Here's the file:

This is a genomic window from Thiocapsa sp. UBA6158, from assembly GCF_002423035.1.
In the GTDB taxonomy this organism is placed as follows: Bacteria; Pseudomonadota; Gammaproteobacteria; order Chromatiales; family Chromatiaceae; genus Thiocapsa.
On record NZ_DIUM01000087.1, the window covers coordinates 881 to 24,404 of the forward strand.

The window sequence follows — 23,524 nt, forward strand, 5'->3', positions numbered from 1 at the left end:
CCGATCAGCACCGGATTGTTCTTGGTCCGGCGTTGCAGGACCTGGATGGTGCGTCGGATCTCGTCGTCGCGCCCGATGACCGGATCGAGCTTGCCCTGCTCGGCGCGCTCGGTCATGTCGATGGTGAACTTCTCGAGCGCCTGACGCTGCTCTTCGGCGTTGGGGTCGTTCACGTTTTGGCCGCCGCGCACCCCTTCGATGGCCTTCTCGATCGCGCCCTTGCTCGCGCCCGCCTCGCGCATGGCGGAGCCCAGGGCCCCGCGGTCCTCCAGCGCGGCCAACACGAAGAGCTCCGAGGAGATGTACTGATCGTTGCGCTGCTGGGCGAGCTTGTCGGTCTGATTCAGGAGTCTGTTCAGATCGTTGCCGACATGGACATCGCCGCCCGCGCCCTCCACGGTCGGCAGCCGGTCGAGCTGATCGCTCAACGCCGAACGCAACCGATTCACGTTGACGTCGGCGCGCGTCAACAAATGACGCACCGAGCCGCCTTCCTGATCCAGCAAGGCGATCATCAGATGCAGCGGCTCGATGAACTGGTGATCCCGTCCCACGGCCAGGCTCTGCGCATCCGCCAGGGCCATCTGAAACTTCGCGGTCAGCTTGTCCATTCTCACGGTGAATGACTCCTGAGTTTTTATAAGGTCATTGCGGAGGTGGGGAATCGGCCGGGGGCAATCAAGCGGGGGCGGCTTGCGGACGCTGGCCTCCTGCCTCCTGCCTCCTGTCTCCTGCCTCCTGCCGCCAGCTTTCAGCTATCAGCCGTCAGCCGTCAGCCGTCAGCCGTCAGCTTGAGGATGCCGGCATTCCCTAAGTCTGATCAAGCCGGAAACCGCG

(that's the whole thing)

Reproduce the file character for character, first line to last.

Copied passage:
This is a genomic window from Thiocapsa sp. UBA6158, from assembly GCF_002423035.1.
In the GTDB taxonomy this organism is placed as follows: Bacteria; Pseudomonadota; Gammaproteobacteria; order Chromatiales; family Chromatiaceae; genus Thiocapsa.
On record NZ_DIUM01000087.1, the window covers coordinates 881 to 24,404 of the forward strand.

The window sequence follows — 23,524 nt, forward strand, 5'->3', positions numbered from 1 at the left end:
CCGATCAGCACCGGATTGTTCTTGGTCCGGCGTTGCAGGACCTGGATGGTGCGTCGGATCTCGTCGTCGCGCCCGATGACCGGATCGAGCTTGCCCTGCTCGGCGCGCTCGGTCATGTCGATGGTGAACTTCTCGAGCGCCTGACGCTGCTCTTCGGCGTTGGGGTCGTTCACGTTTTGGCCGCCGCGCACCCCTTCGATGGCCTTCTCGATCGCGCCCTTGCTCGCGCCCGCCTCGCGCATGGCGGAGCCCAGGGCCCCGCGGTCCTCCAGCGCGGCCAACACGAAGAGCTCCGAGGAGATGTACTGATCGTTGCGCTGCTGGGCGAGCTTGTCGGTCTGATTCAGGAGTCTGTTCAGATCGTTGCCGACATGGACATCGCCGCCCGCGCCCTCCACGGTCGGCAGCCGGTCGAGCTGATCGCTCAACGCCGAACGCAACCGATTCACGTTGACGTCGGCGCGCGTCAACAAATGACGCACCGAGCCGCCTTCCTGATCCAGCAAGGCGATCATCAGATGCAGCGGCTCGATGAACTGGTGATCCCGTCCCACGGCCAGGCTCTGCGCATCCGCCAGGGCCATCTGAAACTTCGCGGTCAGCTTGTCCATTCTCACGGTGAATGACTCCTGAGTTTTTATAAGGTCATTGCGGAGGTGGGGAATCGGCCGGGGGCAATCAAGCGGGGGCGGCTTGCGGACGCTGGCCTCCTGCCTCCTGCCTCCTGTCTCCTGCCTCCTGCCGCCAGCTTTCAGCTATCAGCCGTCAGCCGTCAGCCGTCAGCCGTCAGCTTGAGGATGCCGGCATTCCCTAAGTCTGATCAAGCCGGAAACCGCG